A Frank's Christmas at Schroeder's Department Store

Andrew Kruse-Ross

andrew kruse-ross | a frank's christmas | dec. 2018

Actor, musician, television personality, spokesperson, board member, there are many ways a person might be familiar with Frank Hermans; he's a wearer of many hats. One of the lesser known in the Hermans wardrobe is that of history buff – or “History Bluff” as he chooses to call himself.

It's no wonder then that Hermans chooses to infuse his shows with a granule of local history.

“Every show I write has a little piece of history in it,” admits the Let Me Be Frank Productions namesake.

The troupe's latest offering – A Frank's Christmas at Schroeder's Department Store – is no exception; the Two Rivers landmark serves as the background for the troupe's 19th all-original Christmas presentation.

Schroeder's is the perfect setting to drum up holiday nostalgia. The stalwart business has done what so many like it have not been able to accomplish: survive.

And it's done so for 127 years. That's a lot of Christmas memories.

According to Hermans, to survive, Schroeder's has seen many changes over the years. Started as a mercantile in 1891, the store has worn as many hats as Hermans has.

“At one point, they sold groceries and were also known for tailoring suits,” says Hermans. “And in the 1930s, Schroeder's biggest seller was barley because people were making their own beer during prohibition.”

Beverages aside, it's roughly this time, the '30s, where our story takes place. In 1929, brothers Neil, Gary and Hillary took over business operations from their grandfather and continued to do so into the 1960s.

According to Hermans, the trio complemented each other well, each bringing something special to the store's operation.

Neil had a photographic memory and ran the books. Gary brought tailoring to the store's offerings and Hillary's expertise was in shoes. But this is where history begins to diverge from our story.

Unlike the real Schroeder brothers, who were undoubtedly competent businessmen, our Neil, Gary and Hillary have more in common with Larry, Curly and Moe.

Herman's points out that his fictionalizing of the Schroeder brothers comes with the blessing of the granddaughters that operate the store presently, fourth-generation owners AJ Ashenbrenner and Theresa Kronforst.

Says Hermans, “The brothers in our story are really just into screwing around; they have no idea what's really going on in their store.”

As Christmas is approaching, a salesman comes to town by the name of Damian Krumpus and he's got some wares to sell to the Schroeder brothers: secondhand toys any one-pony tourist trap would be proud of.

Krumpus, played by Pat Hibbard, is a persuasive guy. With a new dime store opening up on every available street corner, it's only a matter a time before department stores are lost to history, or so he tells the Schroeders. If they don't want to close up shop, their only solution is to offer their customers his secondhand toys at a considerable markup.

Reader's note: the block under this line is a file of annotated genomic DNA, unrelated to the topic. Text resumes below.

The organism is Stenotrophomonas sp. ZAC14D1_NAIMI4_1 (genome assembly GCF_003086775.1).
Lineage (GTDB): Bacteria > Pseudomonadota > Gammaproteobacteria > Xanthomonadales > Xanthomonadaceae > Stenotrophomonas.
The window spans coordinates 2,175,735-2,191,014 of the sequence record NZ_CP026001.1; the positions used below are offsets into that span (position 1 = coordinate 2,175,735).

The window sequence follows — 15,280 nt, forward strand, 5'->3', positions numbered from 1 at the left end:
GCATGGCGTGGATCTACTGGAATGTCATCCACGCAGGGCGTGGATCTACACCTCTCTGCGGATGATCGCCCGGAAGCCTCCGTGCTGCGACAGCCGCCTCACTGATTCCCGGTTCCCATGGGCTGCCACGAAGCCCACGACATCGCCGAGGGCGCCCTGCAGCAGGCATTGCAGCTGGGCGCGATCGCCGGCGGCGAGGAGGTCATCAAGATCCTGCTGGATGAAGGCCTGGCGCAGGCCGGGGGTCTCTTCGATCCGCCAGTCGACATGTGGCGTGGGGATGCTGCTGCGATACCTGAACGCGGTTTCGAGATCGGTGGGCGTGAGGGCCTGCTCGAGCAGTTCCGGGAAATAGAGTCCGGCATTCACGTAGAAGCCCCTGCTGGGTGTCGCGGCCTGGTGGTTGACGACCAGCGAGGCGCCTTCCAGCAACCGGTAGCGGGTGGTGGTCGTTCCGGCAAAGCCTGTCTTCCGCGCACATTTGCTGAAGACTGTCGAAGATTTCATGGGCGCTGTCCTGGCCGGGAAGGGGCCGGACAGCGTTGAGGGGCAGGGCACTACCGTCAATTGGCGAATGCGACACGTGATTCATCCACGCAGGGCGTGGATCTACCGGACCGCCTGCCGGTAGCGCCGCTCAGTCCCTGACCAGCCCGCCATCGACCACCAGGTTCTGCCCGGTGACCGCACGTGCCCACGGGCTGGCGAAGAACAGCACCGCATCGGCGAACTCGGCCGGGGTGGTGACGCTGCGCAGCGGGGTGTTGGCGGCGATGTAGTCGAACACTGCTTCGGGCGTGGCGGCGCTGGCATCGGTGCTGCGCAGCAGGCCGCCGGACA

Sadly, the brothers are all to ready to believe Krumpus, but that's when Clarence Jingle arrives on the scene.

Jingle, played by Hermans, has a new product the brothers might be interested in.

“Jingle's got a new invention that's going to revolutionize the toy industry. It's called a slinky.”

Will his invention save Shroeder's Christmas season? Will Krumpus see the error of his ways? Find out during “A Frank's Christmas at Schroeder's Department Store.”

A Family Thing

As is true every year, A Frank's Christmas is 100 percent family-friendly.

“Kids will love this show's action and all the slapstick comedy and everyone will love the song selection as these are the Christmas songs we all know and love.”

A Frank's Christmas features 20 holiday classics renditions as performed by Bing Crosby, Frank Sinatra, Doris Day and others.

Hermans says his wife's rendition of “O Holy Night” will leave audiences speechless.

Speaking of family, Hermans' son Blake Matthews returns to the cast for this season and for those attending a performance on a non-school night, Harrison Hermans opens the show with, “I Want a Hippopotamus for Christmas.”

One More Hat

Over its nearly 20-year history, Let Me Be Frank's has raised more than half a million dollars for local charities and organizations and that number continues to rise.

This year, the troupe has dedicated two shows to fundraising for area organizations. Opening night, Friday, Nov. 30, $10 of every paid ticket will go to benefit CP and on Thursday, Dec. 6, $10 of every paid ticket will go to the Meyer Theatre Foundation and help ensure Green Bay's landmark theatre leave its doors open for all.

A collection drum for CP is also available at every show. This year, the troupe has collected $18,000 for CP and an anonymous donor has generously offered to match every dollar placed in the drum.

“We're so happy to be able to give back to the community that let's us do what we so enjoy doing,” says Hermans. “I still can't believe I get to do this for a living. I still wake up in the morning scared that I'll have to get a real job.”

A Frank's Christmas runs Nov. 30 — Dec. 23, Tuesday — Saturday evenings at the Meyer Theatre (8 p.m.). Matinees are offered on Dec. 6, 7, 13, 15 & 22 at 1 p.m. Tickets are available through ticketstaronline.com.

Out of town performances are offered at the Algoma PAC on Saturday, December 1 at 7:30 p.m. Tickets at algomapac.com or by calling (920) 487-7001; the Engler Center in Chilton on Monday, December 17 at 7:30 p.m. Tickets at englercenter.com or by calling 1-866-967-8167; and the Capitol Civic Centre in Manitowoc on Friday, December 28 at 7:30 p.m. Tickets at cccshows.org or by calling (920) 683-2184.

--image courtesy Sue Pilz

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